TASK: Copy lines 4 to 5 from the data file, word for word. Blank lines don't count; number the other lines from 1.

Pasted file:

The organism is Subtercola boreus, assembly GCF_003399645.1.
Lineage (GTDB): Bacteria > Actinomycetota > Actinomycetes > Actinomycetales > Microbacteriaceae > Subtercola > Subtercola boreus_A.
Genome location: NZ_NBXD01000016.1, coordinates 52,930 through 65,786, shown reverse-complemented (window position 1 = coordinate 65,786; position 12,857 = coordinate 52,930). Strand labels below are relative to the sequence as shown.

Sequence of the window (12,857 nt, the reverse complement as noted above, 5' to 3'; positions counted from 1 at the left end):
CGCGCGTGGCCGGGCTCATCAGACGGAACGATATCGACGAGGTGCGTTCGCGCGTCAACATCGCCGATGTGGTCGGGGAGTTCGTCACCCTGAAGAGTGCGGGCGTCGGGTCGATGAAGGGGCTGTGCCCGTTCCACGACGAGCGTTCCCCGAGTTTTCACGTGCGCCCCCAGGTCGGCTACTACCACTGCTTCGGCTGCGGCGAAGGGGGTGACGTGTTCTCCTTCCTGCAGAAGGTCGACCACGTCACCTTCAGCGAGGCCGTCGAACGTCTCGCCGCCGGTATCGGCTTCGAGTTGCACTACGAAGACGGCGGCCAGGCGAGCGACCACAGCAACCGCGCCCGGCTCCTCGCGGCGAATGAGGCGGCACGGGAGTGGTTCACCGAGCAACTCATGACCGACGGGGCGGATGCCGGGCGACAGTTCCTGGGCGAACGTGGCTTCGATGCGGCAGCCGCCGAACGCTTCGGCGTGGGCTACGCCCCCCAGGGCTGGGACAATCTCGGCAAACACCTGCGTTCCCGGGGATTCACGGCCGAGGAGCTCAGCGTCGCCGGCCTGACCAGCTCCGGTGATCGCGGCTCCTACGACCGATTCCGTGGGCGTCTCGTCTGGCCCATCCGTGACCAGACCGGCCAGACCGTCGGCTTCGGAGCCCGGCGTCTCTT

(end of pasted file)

Sequence of the window (12,857 nt, the reverse complement as noted above, 5' to 3'; positions counted from 1 at the left end):
CGCGCGTGGCCGGGCTCATCAGACGGAACGATATCGACGAGGTGCGTTCGCGCGTCAACATCGCCGATGTGGTCGGGGAGTTCGTCACCCTGAAGAGTGCGGGCGTCGGGTCGATGAAGGGGCTGTGCCCGTTCCACGACGAGCGTTCCCCGAGTTTTCACGTGCGCCCCCAGGTCGGCTACTACCACTGCTTCGGCTGCGGCGAAGGGGGTGACGTGTTCTCCTTCCTGCAGAAGGTCGACCACGTCACCTTCAGCGAGGCCGTCGAACGTCTCGCCGCCGGTATCGGCTTCGAGTTGCACTACGAAGACGGCGGCCAGGCGAGCGACCACAGCAACCGCGCCCGGCTCCTCGCGGCGAATGAGGCGGCACGGGAGTGGTTCACCGAGCAACTCATGACCGACGGGGCGGATGCCGGGCGACAGTTCCTGGGCGAACGTGGCTTCGATGCGGCAGCCGCCGAACGCTTCGGCGTGGGCTACGCCCCCCAGGGCTGGGACAATCTCGGCAAACACCTGCGTTCCCGGGGATTCACGGCCGAGGAGCTCAGCGTCGCCGGCCTGACCAGCTCCGGTGATCGCGGCTCCTACGACCGATTCCGTGGGCGTCTCGTCTGGCCCATCCGTGACCAGACCGGCCAGACCGTCGGCTTCGGAGCCCGGCGTCTCTT